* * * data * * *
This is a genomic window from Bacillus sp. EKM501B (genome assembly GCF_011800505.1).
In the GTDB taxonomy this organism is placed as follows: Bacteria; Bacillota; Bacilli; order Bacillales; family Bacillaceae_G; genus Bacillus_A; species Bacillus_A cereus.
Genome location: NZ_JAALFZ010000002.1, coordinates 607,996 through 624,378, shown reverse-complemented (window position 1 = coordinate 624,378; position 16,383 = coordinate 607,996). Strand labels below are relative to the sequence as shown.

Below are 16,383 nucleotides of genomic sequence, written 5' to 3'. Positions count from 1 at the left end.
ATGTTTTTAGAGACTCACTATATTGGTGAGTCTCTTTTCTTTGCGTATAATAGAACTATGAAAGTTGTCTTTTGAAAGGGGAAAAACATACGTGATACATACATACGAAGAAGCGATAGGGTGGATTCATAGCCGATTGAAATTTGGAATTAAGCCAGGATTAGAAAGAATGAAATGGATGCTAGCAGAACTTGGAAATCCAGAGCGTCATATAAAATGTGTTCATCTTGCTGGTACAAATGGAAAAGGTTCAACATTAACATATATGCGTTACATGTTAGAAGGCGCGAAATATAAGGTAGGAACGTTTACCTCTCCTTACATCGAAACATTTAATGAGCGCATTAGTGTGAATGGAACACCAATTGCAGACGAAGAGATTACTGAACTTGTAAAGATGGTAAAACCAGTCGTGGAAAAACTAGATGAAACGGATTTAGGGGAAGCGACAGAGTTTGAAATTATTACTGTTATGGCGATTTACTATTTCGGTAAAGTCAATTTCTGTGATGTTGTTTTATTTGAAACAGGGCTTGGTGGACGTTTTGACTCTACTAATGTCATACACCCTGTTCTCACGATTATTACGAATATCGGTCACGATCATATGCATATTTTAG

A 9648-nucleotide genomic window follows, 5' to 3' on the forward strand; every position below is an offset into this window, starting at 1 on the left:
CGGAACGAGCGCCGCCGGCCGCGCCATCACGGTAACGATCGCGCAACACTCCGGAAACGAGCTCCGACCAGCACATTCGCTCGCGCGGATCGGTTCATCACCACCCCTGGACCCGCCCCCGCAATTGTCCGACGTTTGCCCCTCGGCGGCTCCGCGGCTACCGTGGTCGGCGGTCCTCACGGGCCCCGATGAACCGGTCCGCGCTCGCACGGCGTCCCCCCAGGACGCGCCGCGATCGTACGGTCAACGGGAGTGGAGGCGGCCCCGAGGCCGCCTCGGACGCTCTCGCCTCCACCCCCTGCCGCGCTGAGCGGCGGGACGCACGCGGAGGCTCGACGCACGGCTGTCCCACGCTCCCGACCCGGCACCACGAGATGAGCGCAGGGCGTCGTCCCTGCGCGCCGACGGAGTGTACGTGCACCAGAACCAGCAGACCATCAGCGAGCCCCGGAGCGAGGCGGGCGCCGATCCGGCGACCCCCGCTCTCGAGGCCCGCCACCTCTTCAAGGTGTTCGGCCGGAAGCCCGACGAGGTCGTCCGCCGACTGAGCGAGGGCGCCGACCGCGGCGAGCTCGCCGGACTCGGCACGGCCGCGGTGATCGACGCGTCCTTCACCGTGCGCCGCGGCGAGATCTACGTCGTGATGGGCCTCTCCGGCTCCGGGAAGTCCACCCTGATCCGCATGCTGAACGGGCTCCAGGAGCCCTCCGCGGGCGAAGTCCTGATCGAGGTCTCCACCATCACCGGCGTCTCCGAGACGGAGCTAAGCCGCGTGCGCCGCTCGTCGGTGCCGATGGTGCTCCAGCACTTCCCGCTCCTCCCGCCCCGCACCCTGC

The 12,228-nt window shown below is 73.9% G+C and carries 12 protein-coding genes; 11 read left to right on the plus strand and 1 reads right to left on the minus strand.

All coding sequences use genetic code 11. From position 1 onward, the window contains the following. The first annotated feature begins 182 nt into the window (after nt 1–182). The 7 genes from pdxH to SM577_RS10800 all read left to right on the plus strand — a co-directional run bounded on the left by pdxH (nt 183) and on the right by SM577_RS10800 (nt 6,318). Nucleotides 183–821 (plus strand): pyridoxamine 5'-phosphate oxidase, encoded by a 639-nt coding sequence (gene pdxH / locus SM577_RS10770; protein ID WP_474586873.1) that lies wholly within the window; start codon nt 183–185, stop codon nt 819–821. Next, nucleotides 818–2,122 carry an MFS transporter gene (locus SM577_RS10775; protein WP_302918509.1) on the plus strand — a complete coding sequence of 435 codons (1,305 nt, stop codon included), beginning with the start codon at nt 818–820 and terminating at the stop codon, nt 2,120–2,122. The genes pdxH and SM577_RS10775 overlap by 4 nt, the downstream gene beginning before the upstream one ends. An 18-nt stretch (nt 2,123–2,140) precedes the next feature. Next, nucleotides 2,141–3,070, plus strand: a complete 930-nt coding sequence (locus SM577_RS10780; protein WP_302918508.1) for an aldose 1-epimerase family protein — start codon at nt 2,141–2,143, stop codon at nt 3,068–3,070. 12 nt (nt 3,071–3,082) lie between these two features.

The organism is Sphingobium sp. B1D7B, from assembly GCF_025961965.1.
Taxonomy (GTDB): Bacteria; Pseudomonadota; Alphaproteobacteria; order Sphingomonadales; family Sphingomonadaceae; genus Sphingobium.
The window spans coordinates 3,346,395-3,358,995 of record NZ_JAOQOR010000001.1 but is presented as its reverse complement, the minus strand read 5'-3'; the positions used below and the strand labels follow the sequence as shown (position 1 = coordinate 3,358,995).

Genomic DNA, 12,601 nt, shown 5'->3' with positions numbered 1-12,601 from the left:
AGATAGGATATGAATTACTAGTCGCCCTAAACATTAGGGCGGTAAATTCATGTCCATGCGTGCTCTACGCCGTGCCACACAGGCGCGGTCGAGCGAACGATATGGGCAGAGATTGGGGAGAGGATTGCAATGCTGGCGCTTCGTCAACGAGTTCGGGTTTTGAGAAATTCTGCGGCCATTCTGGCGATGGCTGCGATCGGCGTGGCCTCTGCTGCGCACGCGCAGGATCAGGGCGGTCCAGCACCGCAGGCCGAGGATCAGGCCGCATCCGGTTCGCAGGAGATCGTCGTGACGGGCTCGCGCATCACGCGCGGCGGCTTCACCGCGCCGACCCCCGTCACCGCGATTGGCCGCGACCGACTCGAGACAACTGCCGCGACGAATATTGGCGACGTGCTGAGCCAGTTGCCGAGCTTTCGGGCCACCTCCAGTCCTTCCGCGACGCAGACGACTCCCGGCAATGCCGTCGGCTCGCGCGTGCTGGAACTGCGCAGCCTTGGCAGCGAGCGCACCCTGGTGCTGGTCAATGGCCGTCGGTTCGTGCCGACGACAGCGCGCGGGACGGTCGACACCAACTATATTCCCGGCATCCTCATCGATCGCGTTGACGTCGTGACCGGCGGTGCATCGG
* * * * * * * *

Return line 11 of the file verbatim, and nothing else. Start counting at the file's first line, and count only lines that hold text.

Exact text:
Taxonomy (GTDB): Bacteria; Pseudomonadota; Alphaproteobacteria; order Sphingomonadales; family Sphingomonadaceae; genus Sphingobium.